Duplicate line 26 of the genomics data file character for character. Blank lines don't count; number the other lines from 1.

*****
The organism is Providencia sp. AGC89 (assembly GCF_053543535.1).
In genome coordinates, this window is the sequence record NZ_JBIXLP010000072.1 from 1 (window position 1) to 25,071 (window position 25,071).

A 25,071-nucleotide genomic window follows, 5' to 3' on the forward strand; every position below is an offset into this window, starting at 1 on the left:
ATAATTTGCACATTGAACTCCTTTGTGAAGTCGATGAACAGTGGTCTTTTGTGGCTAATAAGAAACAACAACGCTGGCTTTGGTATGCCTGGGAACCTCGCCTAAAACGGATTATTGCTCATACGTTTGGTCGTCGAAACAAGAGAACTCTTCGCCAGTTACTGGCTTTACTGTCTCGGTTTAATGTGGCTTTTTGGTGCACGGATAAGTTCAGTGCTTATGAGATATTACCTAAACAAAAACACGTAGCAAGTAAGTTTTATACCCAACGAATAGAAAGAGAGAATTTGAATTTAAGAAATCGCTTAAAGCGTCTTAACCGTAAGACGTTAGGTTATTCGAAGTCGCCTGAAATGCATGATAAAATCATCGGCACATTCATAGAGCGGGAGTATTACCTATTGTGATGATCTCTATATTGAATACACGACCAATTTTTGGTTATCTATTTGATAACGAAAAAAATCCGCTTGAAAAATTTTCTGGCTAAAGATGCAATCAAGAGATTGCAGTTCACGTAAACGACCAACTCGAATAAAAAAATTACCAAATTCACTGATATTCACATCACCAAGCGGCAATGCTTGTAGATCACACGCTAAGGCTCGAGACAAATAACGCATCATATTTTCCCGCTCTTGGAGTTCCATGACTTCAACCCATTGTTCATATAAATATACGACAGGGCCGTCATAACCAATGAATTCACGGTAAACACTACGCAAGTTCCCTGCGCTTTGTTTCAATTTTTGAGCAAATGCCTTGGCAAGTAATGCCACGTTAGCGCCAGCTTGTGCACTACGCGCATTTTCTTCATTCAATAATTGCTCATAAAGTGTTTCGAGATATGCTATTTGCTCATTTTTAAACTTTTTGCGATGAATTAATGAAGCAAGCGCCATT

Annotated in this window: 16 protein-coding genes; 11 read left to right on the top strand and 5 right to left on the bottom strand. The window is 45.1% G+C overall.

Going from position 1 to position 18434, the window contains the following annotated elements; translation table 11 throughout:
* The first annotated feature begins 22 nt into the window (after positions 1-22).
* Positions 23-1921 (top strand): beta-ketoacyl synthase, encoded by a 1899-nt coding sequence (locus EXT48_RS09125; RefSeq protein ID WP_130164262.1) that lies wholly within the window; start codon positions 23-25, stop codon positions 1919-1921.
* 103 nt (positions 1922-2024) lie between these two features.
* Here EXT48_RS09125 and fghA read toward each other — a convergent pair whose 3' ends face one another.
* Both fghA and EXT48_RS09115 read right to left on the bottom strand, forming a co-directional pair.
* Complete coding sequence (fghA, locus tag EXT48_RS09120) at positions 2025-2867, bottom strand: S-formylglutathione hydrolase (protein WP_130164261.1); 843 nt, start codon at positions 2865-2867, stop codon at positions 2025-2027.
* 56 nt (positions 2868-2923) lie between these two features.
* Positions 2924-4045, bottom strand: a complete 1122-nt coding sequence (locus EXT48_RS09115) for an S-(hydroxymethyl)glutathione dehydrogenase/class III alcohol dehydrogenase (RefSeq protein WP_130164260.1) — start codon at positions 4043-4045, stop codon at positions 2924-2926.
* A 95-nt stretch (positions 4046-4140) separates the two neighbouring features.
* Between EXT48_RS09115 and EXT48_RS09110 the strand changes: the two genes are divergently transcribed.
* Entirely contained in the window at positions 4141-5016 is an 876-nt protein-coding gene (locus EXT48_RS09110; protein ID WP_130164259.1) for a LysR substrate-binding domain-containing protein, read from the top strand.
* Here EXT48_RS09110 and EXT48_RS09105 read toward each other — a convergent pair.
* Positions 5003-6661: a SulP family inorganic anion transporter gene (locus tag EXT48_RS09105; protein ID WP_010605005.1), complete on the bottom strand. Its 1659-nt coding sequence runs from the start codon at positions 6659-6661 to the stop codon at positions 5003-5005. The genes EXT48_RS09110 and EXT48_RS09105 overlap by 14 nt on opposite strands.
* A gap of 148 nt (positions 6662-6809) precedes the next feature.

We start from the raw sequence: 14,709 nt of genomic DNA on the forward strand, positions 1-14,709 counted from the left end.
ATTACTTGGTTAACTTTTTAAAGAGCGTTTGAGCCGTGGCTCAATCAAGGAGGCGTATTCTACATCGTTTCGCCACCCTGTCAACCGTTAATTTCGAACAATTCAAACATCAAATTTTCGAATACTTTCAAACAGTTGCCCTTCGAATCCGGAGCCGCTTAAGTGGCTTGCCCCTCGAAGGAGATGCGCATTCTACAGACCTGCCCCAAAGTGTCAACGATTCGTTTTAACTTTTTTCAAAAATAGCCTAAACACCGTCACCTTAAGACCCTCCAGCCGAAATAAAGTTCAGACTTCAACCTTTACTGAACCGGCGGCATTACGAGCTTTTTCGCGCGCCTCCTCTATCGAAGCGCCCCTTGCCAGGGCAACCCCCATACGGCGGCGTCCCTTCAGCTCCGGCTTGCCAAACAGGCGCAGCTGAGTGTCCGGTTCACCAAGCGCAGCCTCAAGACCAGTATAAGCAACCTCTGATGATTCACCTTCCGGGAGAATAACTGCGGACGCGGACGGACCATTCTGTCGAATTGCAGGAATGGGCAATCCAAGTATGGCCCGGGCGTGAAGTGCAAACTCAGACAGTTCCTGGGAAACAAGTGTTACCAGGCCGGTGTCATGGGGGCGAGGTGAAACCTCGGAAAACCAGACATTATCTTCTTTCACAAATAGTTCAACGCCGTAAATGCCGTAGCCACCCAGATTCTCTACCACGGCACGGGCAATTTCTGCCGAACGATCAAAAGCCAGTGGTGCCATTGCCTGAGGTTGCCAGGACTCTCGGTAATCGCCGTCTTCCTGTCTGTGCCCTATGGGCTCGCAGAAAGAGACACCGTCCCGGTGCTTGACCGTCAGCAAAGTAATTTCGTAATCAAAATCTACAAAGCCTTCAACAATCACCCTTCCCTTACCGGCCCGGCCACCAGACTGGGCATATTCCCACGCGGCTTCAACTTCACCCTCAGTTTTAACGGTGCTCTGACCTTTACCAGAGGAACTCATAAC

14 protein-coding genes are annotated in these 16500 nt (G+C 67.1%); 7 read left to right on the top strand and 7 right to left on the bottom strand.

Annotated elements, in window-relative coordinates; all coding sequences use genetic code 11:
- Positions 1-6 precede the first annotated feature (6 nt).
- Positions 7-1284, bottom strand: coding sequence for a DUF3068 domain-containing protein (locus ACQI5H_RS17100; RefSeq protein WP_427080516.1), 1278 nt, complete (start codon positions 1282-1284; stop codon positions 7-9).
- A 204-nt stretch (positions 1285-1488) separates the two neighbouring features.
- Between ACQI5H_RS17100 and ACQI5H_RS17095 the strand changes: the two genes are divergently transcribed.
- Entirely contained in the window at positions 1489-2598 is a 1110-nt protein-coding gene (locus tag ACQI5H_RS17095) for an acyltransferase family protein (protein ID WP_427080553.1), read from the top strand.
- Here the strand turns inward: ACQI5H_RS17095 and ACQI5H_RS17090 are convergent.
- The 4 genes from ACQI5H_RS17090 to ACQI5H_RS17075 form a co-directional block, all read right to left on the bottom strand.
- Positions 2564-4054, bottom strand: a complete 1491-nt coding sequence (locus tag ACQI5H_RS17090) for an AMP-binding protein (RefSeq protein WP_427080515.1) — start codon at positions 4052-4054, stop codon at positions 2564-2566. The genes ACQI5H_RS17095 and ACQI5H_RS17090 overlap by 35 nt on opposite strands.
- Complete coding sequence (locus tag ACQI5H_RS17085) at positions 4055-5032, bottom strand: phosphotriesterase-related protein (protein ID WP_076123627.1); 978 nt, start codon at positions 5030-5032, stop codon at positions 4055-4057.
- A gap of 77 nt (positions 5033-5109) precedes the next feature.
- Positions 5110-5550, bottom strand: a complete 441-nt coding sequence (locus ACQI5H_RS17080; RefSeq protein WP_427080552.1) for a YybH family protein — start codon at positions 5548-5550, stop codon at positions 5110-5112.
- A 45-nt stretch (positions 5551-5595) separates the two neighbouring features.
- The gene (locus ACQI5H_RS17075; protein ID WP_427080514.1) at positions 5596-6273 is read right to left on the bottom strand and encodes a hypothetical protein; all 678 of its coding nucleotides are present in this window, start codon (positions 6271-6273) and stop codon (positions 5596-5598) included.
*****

- Positions 7-1284, bottom strand: coding sequence for a DUF3068 domain-containing protein (locus ACQI5H_RS17100; RefSeq protein WP_427080516.1), 1278 nt, complete (start codon positions 1282-1284; stop codon positions 7-9).